The focus of the day was reaching Lake Reflection to set up the climb to Longley Pass on day 2. I used a technique outlined by Glen Van Peski that helps make the miles go by more easily (see Change Your Hiking Schedule).

I took long lunch and dinner breaks by the creek while it was still sunny and warm out. By the time I reached Lake Reflection the smells of cooking were miles away which kept the bears uninterested in my camp. Another advantage to having my main meals during the day is that I didn't need to carry a heavy jacket to keep warm while cooking at night.

I made it to the lake at 7:00 pm and was surprised to find another solo hiker already camped at the first prime spot, right above the outlet creek and surrounded by trees.

A ranger at East Lake recommended a good place to camp on a small promontory/peninsula on the eastern shoreline of Lake Reflection. This would be prefect for early morning pictures of the sunrise reflecting on the lake. It was getting dark so after quickly passing the solo camper I started searching for the next camp. . . but there was a long boulder field that ended in the lake and I couldn't see the end of it.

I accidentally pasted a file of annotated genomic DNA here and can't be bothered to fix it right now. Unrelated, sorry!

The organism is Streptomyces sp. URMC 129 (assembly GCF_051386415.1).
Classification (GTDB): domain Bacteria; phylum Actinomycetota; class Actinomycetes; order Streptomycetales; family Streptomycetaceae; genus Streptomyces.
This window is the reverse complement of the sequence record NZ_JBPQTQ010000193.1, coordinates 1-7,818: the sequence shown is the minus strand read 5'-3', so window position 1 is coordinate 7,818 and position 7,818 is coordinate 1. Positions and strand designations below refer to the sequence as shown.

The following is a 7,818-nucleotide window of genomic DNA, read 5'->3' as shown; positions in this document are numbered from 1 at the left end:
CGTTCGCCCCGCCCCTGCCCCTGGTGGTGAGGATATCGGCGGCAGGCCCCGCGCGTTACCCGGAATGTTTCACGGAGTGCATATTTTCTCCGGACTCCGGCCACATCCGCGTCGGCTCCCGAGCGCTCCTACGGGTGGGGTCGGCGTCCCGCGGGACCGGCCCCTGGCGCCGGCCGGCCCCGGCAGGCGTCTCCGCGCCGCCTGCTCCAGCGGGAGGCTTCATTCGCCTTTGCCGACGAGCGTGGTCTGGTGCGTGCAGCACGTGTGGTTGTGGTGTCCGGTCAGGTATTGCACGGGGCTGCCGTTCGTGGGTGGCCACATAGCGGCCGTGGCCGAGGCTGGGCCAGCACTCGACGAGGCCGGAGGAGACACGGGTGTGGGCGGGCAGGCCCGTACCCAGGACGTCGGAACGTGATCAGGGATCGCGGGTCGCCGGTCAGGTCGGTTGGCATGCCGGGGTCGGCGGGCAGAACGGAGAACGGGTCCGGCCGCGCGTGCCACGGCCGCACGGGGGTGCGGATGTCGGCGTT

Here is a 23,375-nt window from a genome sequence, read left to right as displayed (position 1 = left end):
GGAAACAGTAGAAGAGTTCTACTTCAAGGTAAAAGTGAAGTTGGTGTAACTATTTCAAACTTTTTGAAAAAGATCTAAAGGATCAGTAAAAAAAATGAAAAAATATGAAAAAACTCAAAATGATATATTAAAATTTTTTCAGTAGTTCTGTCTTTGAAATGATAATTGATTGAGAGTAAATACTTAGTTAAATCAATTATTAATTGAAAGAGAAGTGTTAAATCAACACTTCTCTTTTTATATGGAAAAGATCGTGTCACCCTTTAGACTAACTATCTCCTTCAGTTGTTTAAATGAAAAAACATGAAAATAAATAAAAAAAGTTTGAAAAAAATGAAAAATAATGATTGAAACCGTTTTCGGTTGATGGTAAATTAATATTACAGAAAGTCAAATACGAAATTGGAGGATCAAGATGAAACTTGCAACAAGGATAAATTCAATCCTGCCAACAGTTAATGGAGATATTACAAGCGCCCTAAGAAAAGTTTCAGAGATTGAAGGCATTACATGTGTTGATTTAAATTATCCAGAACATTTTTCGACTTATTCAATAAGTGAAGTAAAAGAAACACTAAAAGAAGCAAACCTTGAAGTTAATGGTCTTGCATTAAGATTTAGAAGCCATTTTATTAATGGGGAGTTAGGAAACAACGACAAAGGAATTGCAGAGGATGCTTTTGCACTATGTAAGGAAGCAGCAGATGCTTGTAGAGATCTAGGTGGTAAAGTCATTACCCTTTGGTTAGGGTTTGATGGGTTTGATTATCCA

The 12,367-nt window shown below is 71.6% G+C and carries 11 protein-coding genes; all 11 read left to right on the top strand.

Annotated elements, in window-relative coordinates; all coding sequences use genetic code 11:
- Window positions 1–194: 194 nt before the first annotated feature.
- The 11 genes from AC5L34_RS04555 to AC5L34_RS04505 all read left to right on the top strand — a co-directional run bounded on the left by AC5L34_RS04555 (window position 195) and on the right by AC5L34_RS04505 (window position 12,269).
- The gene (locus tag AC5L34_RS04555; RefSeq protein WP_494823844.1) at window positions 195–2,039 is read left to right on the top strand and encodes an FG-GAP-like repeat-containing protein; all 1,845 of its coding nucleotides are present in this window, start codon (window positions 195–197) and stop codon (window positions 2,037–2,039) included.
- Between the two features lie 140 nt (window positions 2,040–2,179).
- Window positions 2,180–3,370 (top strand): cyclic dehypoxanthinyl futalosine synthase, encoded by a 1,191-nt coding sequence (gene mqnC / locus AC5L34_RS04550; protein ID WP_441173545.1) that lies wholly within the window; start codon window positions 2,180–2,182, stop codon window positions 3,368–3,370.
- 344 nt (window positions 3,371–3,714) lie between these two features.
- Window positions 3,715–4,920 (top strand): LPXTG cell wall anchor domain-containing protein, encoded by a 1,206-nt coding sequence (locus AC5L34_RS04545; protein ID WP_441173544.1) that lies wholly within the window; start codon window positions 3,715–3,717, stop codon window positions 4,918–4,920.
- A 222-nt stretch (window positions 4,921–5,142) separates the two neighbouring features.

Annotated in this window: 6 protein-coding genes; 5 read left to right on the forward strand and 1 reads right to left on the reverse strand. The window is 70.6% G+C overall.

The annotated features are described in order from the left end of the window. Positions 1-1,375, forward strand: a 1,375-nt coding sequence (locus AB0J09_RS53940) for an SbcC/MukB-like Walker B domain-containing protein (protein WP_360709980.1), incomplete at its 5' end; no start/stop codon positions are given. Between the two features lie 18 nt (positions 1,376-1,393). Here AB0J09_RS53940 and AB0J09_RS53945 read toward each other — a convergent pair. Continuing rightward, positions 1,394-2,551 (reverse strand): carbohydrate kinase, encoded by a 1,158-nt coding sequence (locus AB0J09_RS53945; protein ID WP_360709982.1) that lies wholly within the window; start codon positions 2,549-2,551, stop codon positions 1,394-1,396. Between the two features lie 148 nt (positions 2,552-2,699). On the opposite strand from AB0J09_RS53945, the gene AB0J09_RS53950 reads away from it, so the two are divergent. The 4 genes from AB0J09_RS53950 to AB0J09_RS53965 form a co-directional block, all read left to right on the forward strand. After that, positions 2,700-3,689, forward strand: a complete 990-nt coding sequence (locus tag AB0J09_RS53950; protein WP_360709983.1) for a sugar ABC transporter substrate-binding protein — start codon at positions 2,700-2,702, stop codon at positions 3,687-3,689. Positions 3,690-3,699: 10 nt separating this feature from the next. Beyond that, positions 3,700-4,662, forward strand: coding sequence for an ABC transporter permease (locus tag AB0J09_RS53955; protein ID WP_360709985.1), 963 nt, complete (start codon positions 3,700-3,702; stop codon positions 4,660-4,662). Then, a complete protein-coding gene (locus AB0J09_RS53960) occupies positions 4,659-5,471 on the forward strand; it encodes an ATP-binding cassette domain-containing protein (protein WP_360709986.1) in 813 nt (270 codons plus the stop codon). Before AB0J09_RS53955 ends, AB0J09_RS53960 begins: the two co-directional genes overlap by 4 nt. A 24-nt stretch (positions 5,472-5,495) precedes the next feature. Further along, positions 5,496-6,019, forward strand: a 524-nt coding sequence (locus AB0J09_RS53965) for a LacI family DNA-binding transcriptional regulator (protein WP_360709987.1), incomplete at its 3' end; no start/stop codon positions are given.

Was the solo camper in the rangers recommended spot? It was hard to tell, but I could see some very good places to camp on the opposite side of the lake. Instead of going all the way around the lake I crossed a large log jam to the other side and setup my tarp. While cleaning up on the shore I could see there was a use trail above the boulder field on the other side that lead right to the spot the ranger had recommended. Next time!

After 17 miles and a 5,000 foot climb I slept very well that night.

Day 2: Lake Reflection to Brewer Basin. 6 miles.

Today I would rejoin the Great Western Divide at Longley Pass and travel cross country to Brewer Basin. After deciding to skip the steep north chute of Thunder Pass earlier in the summer this would be my way to redemption! . . or at least to finish the northern end of the GWD.